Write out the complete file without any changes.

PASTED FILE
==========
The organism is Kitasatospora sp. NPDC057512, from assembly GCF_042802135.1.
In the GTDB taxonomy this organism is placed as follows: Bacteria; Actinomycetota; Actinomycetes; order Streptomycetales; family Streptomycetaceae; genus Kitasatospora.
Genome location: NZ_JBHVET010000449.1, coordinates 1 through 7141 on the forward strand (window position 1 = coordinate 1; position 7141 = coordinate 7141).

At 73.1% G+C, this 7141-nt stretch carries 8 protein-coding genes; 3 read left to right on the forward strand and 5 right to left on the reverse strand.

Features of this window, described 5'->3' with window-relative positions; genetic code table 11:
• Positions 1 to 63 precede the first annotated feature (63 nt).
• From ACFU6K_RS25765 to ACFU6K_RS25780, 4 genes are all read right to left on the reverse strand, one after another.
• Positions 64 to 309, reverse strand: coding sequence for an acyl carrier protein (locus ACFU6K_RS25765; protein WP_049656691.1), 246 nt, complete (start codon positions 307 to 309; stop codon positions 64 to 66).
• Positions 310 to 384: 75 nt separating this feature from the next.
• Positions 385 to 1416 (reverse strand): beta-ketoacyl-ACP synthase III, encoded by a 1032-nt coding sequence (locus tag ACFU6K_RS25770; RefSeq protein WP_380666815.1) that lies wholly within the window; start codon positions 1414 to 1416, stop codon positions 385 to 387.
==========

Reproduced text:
The organism is Kitasatospora sp. NPDC057512, from assembly GCF_042802135.1.
In the GTDB taxonomy this organism is placed as follows: Bacteria; Actinomycetota; Actinomycetes; order Streptomycetales; family Streptomycetaceae; genus Kitasatospora.
Genome location: NZ_JBHVET010000449.1, coordinates 1 through 7141 on the forward strand (window position 1 = coordinate 1; position 7141 = coordinate 7141).

At 73.1% G+C, this 7141-nt stretch carries 8 protein-coding genes; 3 read left to right on the forward strand and 5 right to left on the reverse strand.

Features of this window, described 5'->3' with window-relative positions; genetic code table 11:
• Positions 1 to 63 precede the first annotated feature (63 nt).
• From ACFU6K_RS25765 to ACFU6K_RS25780, 4 genes are all read right to left on the reverse strand, one after another.
• Positions 64 to 309, reverse strand: coding sequence for an acyl carrier protein (locus ACFU6K_RS25765; protein WP_049656691.1), 246 nt, complete (start codon positions 307 to 309; stop codon positions 64 to 66).
• Positions 310 to 384: 75 nt separating this feature from the next.
• Positions 385 to 1416 (reverse strand): beta-ketoacyl-ACP synthase III, encoded by a 1032-nt coding sequence (locus tag ACFU6K_RS25770; RefSeq protein WP_380666815.1) that lies wholly within the window; start codon positions 1414 to 1416, stop codon positions 385 to 387.